• By Dana Sparks

Remember the learning power of play

August 22, 2018

"Children's play is not frivolous, and the importance of playful learning for children cannot be overemphasized." That's according to the American Academy of Pediatrics (AAP).

The American Academy of Pediatrics has released a clinical report that says if  you want creative, curious, healthier children with 21st-century skills, then let them play. The report says children also need play to help "buffer toxic stress, build parental relationships and improve executive functioning."

"The AAP’s new report should remind parents and school officials what they already knew in their hearts — that children need time, space, and permission for unstructured play," says Dr. Robert Jacobson, a Mayo Clinic pediatrician. "Parents need not feel guilty for failing to schedule their children’s recreation. Indeed, parents should instead plan for, and leave time every day for, this unstructured, free form recreation," says Dr. Jacobson.

"The AAP’s new report should remind parents and school officials what they already knew in their hearts — that children need time, space, and permission for unstructured play." ─ Dr. Robert Jacobson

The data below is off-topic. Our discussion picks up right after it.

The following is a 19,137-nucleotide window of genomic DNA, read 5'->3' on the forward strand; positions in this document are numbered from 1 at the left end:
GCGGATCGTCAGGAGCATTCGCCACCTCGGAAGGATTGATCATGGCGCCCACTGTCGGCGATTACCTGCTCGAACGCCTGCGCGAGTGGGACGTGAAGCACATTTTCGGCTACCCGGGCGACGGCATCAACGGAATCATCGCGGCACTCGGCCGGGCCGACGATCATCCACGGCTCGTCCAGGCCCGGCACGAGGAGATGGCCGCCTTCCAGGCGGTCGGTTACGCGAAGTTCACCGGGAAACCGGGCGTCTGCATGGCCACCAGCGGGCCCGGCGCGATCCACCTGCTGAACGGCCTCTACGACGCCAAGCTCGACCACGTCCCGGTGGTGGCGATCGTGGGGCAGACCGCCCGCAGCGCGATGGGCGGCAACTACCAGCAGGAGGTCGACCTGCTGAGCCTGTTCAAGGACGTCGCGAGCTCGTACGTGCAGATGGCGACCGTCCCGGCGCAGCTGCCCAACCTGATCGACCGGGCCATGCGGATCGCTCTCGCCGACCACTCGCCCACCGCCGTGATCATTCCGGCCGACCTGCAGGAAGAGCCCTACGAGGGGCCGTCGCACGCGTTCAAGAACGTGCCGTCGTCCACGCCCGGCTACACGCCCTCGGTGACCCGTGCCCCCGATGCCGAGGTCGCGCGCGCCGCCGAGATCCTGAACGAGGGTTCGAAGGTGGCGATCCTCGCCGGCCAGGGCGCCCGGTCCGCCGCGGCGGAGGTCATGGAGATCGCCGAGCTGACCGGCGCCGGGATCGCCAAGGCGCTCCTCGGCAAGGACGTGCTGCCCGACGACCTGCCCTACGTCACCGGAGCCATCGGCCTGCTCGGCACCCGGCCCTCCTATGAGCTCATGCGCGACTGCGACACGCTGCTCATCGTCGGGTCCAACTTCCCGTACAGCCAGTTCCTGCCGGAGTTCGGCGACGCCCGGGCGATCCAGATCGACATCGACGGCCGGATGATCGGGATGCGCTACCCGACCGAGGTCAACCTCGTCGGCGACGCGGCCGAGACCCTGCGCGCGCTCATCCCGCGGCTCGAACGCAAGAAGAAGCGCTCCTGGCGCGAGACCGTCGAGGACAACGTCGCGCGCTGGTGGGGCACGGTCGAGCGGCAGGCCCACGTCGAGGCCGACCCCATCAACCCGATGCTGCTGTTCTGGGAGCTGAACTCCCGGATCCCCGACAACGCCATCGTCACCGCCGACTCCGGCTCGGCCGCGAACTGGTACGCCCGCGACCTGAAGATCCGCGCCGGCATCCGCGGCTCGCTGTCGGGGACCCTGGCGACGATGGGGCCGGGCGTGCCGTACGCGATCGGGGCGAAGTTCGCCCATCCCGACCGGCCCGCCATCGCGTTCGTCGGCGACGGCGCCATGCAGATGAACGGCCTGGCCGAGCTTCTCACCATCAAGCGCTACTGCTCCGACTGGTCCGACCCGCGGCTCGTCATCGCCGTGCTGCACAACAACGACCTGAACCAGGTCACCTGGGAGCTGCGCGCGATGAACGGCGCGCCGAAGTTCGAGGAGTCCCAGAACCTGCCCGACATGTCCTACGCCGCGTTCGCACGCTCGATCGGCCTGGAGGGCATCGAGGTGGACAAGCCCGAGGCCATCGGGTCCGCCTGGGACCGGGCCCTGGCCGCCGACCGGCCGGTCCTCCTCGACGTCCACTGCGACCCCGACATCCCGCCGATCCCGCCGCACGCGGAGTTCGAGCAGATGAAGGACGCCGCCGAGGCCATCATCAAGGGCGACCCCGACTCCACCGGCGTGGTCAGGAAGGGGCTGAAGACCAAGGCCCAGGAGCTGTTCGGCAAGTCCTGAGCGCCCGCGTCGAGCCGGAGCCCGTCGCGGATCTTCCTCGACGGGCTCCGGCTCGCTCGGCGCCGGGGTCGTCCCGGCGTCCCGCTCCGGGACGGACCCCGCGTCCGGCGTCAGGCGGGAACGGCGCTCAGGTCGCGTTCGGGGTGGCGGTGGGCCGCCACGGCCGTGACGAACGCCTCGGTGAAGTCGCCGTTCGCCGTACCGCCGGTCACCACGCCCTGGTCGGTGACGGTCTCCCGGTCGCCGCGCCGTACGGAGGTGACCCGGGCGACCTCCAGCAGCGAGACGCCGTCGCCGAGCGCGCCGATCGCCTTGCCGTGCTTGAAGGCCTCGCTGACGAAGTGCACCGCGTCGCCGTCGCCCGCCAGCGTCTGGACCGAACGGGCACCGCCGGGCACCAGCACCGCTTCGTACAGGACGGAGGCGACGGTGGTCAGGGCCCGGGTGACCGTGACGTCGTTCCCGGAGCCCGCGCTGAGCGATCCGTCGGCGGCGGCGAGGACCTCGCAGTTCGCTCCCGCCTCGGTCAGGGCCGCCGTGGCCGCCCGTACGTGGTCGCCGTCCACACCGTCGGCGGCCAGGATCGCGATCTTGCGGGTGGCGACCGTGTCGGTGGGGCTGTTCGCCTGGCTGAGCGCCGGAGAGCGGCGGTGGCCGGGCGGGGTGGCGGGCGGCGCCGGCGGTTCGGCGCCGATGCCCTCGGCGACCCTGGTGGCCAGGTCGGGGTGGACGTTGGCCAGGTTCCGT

Dr. Anglea Mattke, also a Mayo Clinic pediatrician, agrees. “Playing is learning," says Dr. Mattke."There are pressures both external and internal that children need to be sitting in a preschool classroom working on worksheets or they will fall behind." Dr. Mattke says that from an early age the best ways children learn is through playing, exploring, using their imaginations, and working through social situations that come up with other children in these play settings. "Unstructured play allows them to develop the process of learning rather than just focusing on content," she says.

To make this happen, though, Dr. Jacobson says the electronic screens have to be turned off and unavailable. "Creating time, space and permission for play in the modern world requires a form of parental supervision that may not come naturally for a working parent," adds Dr. Jacobson.

The report points to research that found that only about half of kids get some daily playtime outside with a parent, in part because of parents working and digital distractions.

"We're recommending that health care providers write a prescription for play because it's so important," says Dr. Michael Yogman, lead author of the American Academy of Pediatrics report. "The Power of Play: A Pediatric Role in Enhancing Development in Young Children" is online and will be published in the September edition of Pediatrics.

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